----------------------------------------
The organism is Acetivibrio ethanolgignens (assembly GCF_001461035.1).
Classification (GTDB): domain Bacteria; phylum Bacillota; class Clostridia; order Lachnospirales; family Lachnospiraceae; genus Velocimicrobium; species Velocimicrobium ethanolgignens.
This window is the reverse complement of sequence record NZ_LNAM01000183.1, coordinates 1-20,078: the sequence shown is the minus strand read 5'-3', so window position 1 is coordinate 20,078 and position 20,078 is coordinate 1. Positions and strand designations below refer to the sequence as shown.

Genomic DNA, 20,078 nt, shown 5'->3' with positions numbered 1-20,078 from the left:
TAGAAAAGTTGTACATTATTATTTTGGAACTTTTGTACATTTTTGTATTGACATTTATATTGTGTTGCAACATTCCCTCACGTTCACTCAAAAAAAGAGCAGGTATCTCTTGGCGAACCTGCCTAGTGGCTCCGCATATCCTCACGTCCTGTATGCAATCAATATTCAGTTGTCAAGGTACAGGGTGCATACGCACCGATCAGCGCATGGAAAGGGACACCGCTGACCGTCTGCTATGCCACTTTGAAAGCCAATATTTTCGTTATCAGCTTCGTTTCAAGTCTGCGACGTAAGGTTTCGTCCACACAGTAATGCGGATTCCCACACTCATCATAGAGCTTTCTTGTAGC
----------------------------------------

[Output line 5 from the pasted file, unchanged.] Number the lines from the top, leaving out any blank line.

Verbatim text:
TAGAAAAGTTGTACATTATTATTTTGGAACTTTTGTACATTTTTGTATTGACATTTATATTGTGTTGCAACATTCCCTCACGTTCACTCAAAAAAAGAGCAGGTATCTCTTGGCGAACCTGCCTAGTGGCTCCGCATATCCTCACGTCCTGTATGCAATCAATATTCAGTTGTCAAGGTACAGGGTGCATACGCACCGATCAGCGCATGGAAAGGGACACCGCTGACCGTCTGCTATGCCACTTTGAAAGCCAATATTTTCGTTATCAGCTTCGTTTCAAGTCTGCGACGTAAGGTTTCGTCCACACAGTAATGCGGATTCCCACACTCATCATAGAGCTTTCTTGTAGC